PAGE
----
LGBTQIA allies should be wary of representing, speaking for community

Opinions Columnist | Public Relations Freshman

Straight allies mean well and are an important part of the greater LGBTQIA community but should make sure not to speak for a group of people they are not a member of and whose struggles they can therefore never fully understand.

Every marginalized community has allies who offer their support. In general, allies are welcomed and are often an important and integral part to communities and their acceptance in society. That being said, allies are not directly affected by the discrimination marginalized communities face, and as such they should make sure not to co-opt movements nor speak on behalf of the communities they support.

Straight allies who attempt to talk on behalf of the LGBTQIA community cannot speak from a place of experience. They are not a part of the community and do not know what it is like to be systematically discriminated against because of their sexuality or gender identity. Ally voices should offer nothing more than support—anything else would be inappropriate.

I understand how straight allies think they are “fighting” for our rights, but to me that is not the case. Allies offer their support and advocacy for our rights and struggles—that is all. It is the LGBTQIA community that “fights” each and every day against vandalism, slander, bad jokes, violence and even murder. That is what fighting is. If I get my ass kicked (as if someone could) and someone aids me afterward they did not all of a sudden “fight” for me, they simply offered their support in my time of need. Helping is not the same as fighting. Allies should not be co-opting the struggles of sexual minorities for their own self-satisfaction.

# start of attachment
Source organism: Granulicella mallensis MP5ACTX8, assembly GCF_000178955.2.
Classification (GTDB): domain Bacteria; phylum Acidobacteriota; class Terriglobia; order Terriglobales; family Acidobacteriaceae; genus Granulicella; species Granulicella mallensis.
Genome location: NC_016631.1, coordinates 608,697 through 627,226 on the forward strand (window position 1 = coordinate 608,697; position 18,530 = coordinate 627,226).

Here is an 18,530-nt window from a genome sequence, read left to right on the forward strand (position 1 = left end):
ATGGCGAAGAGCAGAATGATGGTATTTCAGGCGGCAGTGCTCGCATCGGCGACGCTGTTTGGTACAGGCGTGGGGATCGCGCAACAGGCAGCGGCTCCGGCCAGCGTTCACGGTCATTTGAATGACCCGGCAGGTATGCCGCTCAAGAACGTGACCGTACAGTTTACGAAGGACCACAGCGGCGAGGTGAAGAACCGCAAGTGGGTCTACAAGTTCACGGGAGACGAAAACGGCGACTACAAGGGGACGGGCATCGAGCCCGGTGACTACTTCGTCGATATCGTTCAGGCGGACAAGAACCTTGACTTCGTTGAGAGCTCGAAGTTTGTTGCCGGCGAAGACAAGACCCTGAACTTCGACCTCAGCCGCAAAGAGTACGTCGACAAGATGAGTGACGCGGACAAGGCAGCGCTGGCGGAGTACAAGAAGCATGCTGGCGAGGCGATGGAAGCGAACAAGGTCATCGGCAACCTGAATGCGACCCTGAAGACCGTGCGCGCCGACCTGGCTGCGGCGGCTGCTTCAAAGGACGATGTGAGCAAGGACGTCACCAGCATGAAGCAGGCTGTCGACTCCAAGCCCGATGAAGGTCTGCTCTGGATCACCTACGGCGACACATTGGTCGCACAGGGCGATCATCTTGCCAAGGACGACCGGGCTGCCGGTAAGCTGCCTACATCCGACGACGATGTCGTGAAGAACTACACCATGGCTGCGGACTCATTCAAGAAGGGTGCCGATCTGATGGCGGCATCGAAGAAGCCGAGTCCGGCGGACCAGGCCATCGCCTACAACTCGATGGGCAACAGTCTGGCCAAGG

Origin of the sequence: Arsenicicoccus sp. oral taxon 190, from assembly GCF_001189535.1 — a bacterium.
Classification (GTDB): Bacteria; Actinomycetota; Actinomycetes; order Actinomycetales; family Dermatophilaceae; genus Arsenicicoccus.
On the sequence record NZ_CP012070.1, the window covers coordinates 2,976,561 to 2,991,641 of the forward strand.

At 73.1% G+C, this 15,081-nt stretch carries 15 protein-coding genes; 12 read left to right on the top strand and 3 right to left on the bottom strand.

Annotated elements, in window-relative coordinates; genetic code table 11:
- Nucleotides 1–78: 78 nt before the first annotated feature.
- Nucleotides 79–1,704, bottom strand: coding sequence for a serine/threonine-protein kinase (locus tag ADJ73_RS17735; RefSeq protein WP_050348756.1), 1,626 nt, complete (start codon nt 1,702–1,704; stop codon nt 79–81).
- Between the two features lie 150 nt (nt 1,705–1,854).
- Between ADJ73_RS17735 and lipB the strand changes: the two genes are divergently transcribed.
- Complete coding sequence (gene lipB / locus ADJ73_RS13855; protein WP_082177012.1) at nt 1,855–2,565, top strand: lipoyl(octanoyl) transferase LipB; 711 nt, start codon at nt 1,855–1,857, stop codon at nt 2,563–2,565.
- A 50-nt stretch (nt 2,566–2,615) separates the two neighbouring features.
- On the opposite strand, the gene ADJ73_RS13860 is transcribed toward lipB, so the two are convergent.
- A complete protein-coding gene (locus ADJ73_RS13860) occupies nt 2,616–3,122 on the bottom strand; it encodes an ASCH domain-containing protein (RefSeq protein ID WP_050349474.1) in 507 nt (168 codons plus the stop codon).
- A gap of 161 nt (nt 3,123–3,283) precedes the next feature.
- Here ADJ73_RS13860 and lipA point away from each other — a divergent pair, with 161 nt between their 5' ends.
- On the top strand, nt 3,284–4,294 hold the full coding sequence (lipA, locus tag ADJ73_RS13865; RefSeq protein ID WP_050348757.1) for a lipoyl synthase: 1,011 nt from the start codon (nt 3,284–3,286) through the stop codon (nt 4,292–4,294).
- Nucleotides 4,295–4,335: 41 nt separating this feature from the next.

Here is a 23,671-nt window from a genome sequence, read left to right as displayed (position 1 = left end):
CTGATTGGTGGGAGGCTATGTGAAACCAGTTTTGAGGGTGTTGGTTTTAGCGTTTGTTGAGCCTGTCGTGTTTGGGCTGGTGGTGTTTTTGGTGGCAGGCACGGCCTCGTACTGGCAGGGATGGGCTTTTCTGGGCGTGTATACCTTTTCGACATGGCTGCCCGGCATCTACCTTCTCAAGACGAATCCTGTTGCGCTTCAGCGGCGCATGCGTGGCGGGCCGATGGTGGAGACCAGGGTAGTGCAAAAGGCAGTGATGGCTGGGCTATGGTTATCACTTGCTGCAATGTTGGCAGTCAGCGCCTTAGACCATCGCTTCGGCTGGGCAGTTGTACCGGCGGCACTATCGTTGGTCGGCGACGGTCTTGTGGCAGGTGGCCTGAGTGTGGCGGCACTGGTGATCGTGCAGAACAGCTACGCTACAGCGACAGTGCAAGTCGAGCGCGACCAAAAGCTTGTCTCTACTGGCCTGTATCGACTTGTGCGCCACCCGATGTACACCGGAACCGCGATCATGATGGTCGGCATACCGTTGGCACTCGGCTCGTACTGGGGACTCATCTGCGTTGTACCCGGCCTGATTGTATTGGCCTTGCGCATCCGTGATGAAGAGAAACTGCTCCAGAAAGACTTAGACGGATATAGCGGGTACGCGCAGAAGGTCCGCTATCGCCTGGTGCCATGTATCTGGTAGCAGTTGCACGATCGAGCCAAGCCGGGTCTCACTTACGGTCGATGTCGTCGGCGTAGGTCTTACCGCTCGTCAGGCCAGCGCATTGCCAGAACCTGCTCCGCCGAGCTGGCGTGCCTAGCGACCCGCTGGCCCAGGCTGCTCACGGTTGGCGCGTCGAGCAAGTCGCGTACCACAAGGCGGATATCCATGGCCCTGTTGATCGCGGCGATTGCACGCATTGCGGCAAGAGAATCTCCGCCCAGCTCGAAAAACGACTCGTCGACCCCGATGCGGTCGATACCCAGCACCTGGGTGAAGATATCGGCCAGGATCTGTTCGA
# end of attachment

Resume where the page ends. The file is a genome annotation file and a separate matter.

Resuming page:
My intentions are not to slander or distance allies, simply to educate. Straight allies have pure intentions, but sometimes the way they go about things can come off as ignorant and entitled.

Many straight allies are guilty of treating LGBTQIA individuals as their sexuality and/or gender identity instead of as a person. I am not defined by my sexuality any more than straight allies are defined by theirs. Introducing someone as “my gay friend” or “my trans girlfriend” demonstrates a lack of both tact and understanding. Everyone, regardless of sexual preference or gender identity, is a person first. Who someone sleeps with or how they identify themselves is more often than not of little importance.  

When confronted by LGBTQIA individuals about their problematic behavior, straight allies sometimes get defensive. Instead of listening to the critiques of someone actually in the community, they think they have everything already figured out and refuse to alter their behavior. However, as an outsider advocating for a community they are not a member of, their understanding can only go so far—a truth that straight allies must recognize.

When straight allies do not listen to actual members of the LGBTQIA community, it makes me question whether they are allies because they truly want to help or rather simply because they want to make themselves look good. I really would like to believe it is more the former than the latter.

The work of straight allies is not taken for granted and the vast majority of the LGBTQIA community is grateful for their support, kindness and care. The work they do and the support they give is invaluable and vital to the success of the LGBTQIA movement. However, sometimes allies just need to listen before they think, think before they speak and speak before they act—that is all.